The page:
A recent study indicates that exposure to commonly used agricultural and lawn care products, such as weed and insect killers and fertilizers, at concentrations previously thought to be without adverse health effects, caused injury to developing mouse embryos. The injuries observed included slowed embryonic development and a reduction in the number of cells comprising the embryo. In humans, such injuries could contribute to implantation failure, spontaneous abortion, and delays in achieving pregnancy.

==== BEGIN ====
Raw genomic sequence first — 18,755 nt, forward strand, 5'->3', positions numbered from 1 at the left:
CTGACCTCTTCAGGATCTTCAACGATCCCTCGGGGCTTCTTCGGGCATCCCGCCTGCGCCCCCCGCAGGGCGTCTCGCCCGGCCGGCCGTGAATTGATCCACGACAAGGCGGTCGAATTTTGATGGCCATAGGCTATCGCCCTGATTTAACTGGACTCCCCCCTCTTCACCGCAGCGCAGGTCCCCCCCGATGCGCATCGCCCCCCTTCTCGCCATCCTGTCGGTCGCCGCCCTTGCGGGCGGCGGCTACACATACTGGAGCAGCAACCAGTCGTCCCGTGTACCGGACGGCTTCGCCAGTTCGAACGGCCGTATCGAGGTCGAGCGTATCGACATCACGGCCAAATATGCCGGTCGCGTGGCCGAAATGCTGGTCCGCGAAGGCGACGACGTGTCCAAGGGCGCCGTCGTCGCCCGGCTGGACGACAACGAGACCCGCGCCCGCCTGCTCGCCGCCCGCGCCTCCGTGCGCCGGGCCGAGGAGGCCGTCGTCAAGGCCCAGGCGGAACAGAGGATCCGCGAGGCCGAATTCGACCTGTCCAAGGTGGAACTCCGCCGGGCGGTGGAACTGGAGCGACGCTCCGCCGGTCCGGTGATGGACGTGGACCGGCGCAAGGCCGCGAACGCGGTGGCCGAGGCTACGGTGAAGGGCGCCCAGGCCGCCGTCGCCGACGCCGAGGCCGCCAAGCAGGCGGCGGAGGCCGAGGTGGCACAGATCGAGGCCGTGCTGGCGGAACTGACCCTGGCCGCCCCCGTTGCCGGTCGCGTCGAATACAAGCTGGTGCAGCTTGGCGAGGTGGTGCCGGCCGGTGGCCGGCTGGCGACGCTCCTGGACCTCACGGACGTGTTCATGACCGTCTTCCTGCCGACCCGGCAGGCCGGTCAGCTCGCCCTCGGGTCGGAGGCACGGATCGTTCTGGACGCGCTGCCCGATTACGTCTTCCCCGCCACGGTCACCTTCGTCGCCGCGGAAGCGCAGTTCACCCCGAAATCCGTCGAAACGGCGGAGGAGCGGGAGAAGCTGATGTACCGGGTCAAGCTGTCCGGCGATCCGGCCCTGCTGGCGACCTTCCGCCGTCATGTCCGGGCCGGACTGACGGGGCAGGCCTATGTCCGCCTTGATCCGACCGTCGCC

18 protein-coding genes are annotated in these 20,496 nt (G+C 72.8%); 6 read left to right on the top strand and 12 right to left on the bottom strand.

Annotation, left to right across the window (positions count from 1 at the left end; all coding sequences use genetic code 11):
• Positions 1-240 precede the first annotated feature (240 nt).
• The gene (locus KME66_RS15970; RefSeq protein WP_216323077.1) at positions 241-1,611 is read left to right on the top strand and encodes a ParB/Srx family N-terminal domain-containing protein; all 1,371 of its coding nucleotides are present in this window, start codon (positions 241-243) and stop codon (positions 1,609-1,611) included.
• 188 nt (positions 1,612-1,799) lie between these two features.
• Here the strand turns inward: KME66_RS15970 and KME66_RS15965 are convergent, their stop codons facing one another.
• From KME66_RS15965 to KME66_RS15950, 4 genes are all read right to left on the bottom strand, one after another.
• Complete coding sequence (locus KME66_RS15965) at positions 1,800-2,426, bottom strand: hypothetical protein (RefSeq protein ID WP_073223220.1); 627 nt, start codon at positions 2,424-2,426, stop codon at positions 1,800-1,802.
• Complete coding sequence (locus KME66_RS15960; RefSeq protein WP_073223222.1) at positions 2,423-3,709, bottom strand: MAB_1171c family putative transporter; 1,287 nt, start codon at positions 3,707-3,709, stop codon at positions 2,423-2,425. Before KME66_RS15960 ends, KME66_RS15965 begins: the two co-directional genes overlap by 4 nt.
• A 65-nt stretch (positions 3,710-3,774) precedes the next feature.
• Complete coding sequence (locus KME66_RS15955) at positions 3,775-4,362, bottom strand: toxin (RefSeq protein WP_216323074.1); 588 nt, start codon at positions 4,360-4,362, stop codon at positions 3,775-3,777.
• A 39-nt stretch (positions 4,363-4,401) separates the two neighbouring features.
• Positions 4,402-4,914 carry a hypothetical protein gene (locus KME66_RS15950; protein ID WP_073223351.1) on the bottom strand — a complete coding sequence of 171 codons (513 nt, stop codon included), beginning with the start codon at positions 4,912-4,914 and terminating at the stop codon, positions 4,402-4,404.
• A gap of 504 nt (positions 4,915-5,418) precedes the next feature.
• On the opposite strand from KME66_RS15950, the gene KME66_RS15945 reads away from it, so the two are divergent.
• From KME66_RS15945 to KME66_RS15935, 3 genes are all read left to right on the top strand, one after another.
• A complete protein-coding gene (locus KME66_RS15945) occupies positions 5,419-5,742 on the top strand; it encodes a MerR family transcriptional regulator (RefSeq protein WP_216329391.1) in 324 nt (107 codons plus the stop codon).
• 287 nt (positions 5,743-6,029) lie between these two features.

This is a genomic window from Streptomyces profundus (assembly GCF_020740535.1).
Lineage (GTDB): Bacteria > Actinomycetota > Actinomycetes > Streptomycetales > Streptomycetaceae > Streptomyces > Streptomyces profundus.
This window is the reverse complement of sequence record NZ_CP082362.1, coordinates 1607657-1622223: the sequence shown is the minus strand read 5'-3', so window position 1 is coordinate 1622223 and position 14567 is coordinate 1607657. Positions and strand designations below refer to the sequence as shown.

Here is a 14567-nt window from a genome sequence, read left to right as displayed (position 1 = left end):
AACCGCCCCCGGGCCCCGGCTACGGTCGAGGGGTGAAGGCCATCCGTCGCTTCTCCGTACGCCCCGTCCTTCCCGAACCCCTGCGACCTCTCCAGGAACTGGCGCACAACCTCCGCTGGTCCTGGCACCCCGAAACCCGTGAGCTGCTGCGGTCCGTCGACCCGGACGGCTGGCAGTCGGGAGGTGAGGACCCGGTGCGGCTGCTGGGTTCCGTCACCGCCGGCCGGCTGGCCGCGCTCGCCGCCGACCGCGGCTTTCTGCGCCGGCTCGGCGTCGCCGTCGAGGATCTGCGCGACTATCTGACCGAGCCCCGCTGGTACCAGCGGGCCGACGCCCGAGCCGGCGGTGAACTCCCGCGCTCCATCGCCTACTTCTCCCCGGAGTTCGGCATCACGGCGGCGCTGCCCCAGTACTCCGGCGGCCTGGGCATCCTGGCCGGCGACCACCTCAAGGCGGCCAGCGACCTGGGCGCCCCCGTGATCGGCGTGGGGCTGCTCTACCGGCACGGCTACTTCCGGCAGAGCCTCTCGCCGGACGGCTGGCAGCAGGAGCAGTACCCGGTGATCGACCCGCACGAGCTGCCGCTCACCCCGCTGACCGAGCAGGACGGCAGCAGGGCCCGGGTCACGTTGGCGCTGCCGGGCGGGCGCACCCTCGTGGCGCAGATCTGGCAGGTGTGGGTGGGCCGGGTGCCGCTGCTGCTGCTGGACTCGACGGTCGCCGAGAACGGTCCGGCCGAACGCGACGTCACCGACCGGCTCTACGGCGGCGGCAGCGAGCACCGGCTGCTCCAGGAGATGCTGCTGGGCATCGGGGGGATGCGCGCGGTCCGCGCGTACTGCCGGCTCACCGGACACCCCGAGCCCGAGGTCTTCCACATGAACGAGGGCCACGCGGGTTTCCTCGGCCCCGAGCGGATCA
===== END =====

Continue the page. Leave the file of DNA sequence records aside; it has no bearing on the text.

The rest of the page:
The active ingredients tested included six herbicides (atrazine, dicamba, metolachlor, 2,4-D, pendimethalin, MCPP); three insecticides (chlorpyrifos, terbufos, permethrin); two fungicides (chlorothalonil, mancozeb); one drying agent (diquat); and one fertilizer (ammonium nitrate).
According to the study's lead investigator, in the absence of human data on the subject, "Women considering or trying to become pregnant should make every effort to minimize exposure to lawn and agrochemical products."
Greenlee AR, Ellis TM, Berg RL. Low-dose agrochemicals and lawn-care pesticides induce developmental toxicity in murine preimplanted embryos. Environ Health Perspect. 2004;112:703-709.